The Aardvark Speaks : essence, effervescence, obscurity. Established 2002. A weblog by Horst Prillinger. ISSN 1726-5320

The Aardvark Speaks : metablogging

This page contains the last 50 stories posted to this category, sorted in chronological order (earliest first). For earlier stories, you need to check out the monthly archives.

Spam attack

Urgh. 800 Trackback pings for some online pharmacy and Texas Holdem online poker (don't we all love them?). And my blacklist caught all of them. Har har.

What's more disquieting, however, is that after a year or so of only attempting to spam my recipe and anti-Microsoft blogs, they have now discovered my main weblog. Got to keep that blacklist updated. Grumble.

Posted by Horst on February 03, 2005 | # | Comments (1)

Emotional release

It could be that these manifesto-free zones are kind of addictive. Or I've merely been too uptight lately and need some kind of emotional release for my inner tensions. Anyway, I simply had to do this:

Manifesto-free blog zone

tomato soup
Posted by Horst on February 08, 2005 | # | Comments (3) | TrackBack (0)

It's odd

Strange how the eye gets used to things. Only two days ago I thought that my manifesto-free blog zone was a veritable eyesore that would cause your eyes to pop out of their sockets (or at least give you a serious headache). Now, two days later, the two zones look remarkably, well, not that bad anymore. The colours are still pretty garish, but much to my surprise I find that it's actually possible to get used to them.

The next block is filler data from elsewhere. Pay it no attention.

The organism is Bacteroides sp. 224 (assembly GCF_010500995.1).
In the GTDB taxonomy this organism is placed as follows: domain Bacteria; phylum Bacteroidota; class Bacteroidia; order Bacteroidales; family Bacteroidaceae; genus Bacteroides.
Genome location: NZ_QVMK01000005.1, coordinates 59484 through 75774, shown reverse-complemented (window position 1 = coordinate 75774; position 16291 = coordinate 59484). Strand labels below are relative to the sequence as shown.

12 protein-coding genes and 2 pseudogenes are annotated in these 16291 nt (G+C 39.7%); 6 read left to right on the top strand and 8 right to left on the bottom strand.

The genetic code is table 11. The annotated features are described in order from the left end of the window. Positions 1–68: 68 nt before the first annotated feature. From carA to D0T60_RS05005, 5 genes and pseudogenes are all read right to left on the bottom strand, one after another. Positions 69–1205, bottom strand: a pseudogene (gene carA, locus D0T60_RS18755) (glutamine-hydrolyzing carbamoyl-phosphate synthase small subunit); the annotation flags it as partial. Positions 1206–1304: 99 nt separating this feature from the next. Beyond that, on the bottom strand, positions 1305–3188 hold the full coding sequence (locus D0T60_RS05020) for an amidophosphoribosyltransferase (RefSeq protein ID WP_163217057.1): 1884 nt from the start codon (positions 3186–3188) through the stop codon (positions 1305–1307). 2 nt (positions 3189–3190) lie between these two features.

Which explains why people in the 1980s were able to wear the strangest clothes without seeming to mind just what they looked like, and it was probably because everybody else was wearing the same stuff. Or why groups like Haysi Fantayzee were not partcular oddities then, but seemed to come straight out of a freak show when I saw them recently in some retrospctive show on BBC Prime (jeez, I had totally forgotten that things like that had existed in the 80s).

Just imagine all websites made generous use of strong colours. Actually, it's possible that they actually did at some point, because all so-called "web-safe" colours are so strong and intense that you would never use them voluntarily on any website that you'd want people to visit (rather than shy away from). Anyway, if all websites were like that, it's possible that we wouldn't even notice it anymore, and my manifesto-free blog zone would have to be a stark white with black text on it.

Posted by Horst on February 09, 2005 | # | Comments (0) | TrackBack (0)

I probably should be joining the hype

It seems they (and I'm not quite sure who "they" are, but I have a rough idea) are seriously hyping podcasting — you know the hype is on when articles start appearing in daily newspapers.

That's quite surprising given that the more or less official podcasting site contains very little useable information on what podcasting is and how it works — seems the folks who invented it have such a clear idea about these things that they don't deem it necessary to explain it properly (fortunately, some other people do).

As with audioblogging, of which podcasting is an obvious derivative, I'm not sure what uses it can be put to. Much as I'd appreciate having my own pseudo radio show ("The Aardvark Talks"?), these things seem pretty pointless if you have nothing to talk about. And as I'm currently having something of a dry blogging spell (you may have noticed) and often don't even know what to write about, I'm not sure if starting a podcast now would be such a great idea.

But then as the owner of a new iPod I feel almost compelled to do it. Not listen to other people's podcasts, mind you — can't really be bothered — but really unleash my own worthless audio material on the world out there and wonder if other people can be bothered to listen to it. It might be worth a try.

Posted by Horst on February 11, 2005 | # | Comments (2) | TrackBack (0)

Not in the mood

Okay, so I've spent all day building two weblogs for internal use at the office, and so I don't really feel like blogging privately today. Deal with it. The solution for Saturday's puzzle will be posted tomorrow.

Posted by Horst on February 28, 2005 | # | Comments (0) | TrackBack (0)

The Scandal